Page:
In June, I attended the Annual Meeting of the Association for Environmental Studies and Sciences (AESS) at Santa Clara University, which is right outside San Jose, CA. I presented a paper on “Environmental Evaluations of Companies and Products: The Role of Academia,” which built on data from an online survey of over 400 individuals I conducted as part of my dissertation research. Among those surveyed, academic institutions were the most preferred source of information about the product and corporate environmental performance — more preferred than government, non-profit, media, and company sources. And yet my coding of over 245 eco-label and rating initiatives indicate academic institutions are the least likely to be directly involved in the implementation and design of these programs. I analyzed several examples of initiatives that are run by or closely associated with academic institutions, as a means to demonstrate the range of ways academics can be involved in these efforts.
We then discussed why academic researchers have had such limited involvement, whether they should be more involved (without losing their credibility and independence), and ways that might facilitate academics to becoming more engaged with these programs in the future. While there are important pitfalls to avoid in doings, the strong preferences survey participants have for academic involvement suggest that they can very much improve the perceived quality and credibility of existing eco-labels and ratings.
The conference overall was fantastic, and I learned a lot from the diverse sessions that I attended. Strongly recommended conference for people who research environmental issues, and especially those who teach in interdisciplinary environmental studies and sciences programs.
This spring I worked with several students and staff in creating a “Responsible Consumption Working Group” on campus. The idea of it was born out of a talk I gave last fall for an event students organized on “responsible consumption,” and there was enough interest in the concept that we decided to create this group to actually work on testing out and implementing the idea in our lives.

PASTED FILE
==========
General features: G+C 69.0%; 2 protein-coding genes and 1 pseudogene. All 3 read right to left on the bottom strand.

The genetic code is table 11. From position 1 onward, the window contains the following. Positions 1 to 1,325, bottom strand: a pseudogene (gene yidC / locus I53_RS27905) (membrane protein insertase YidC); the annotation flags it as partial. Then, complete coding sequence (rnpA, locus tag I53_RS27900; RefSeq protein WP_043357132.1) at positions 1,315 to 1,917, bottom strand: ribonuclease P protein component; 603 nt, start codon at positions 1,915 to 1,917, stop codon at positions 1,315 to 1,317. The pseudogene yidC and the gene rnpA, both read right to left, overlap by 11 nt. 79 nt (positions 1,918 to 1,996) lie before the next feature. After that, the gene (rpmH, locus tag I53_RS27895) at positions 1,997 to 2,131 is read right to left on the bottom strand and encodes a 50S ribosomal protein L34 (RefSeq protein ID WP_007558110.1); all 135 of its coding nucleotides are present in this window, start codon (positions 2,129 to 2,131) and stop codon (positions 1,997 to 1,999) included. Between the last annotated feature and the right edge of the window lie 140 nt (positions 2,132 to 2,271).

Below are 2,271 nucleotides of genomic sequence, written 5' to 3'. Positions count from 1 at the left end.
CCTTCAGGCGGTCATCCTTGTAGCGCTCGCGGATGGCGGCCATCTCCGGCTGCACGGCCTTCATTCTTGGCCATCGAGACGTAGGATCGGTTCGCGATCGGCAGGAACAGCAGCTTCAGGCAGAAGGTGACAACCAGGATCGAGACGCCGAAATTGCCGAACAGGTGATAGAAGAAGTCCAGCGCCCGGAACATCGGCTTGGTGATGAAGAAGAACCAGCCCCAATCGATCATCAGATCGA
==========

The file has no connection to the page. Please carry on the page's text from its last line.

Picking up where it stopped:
Our organizing question has been whether or not we can come up with innovative new strategies to make buying more environmentally and socially responsible products easier and more fun. Some of the ideas we have been testing out have included picking out our own issues we want to research but then meeting monthly to compare notes, sharing our results with each other online, and deciding to research and make a decision on what to do about product category within a specified amount of time. So far we’ve made some great progress, and our group was recently featured in the Davidson Journal, Davidson College’s alumni magazine (http://davidsonjournal.davidson.edu/?p=2385). We plan to continue our work this fall — stay tuned and get in touch if you are interested in joining us!
In November, I attended and presented a paper at the Annual Meeting of the Society for the Social Studies of Science (4S) in Cleveland, OH. The paper was titled “Quis Custodiet Ipsos Custodes? Expertise and Democracy in Eco-Label Accountability,” and looked at the role of several new initiative that have emerged to evaluate the effectiveness of eco-labels and sustainability ratings. Rating the raters, or “guarding the guardians,” hence the reference to the famous phrase in Latin. These different initiatives all attempt to employ different processes of science and technologies of participation to establish their legitimacy as such guardians, and I analyzed the approaches of two particular cases, the FTC and EnviroMedia.
The obvious question that arises is, who watches the watchers of the watchers? There are two possible ways to end the infinite loop — one is competition and peer review (they watch each other) and the other is public transparency and accountability (we, the public, watch them). Whether or these mechanisms are effective is a question for another day…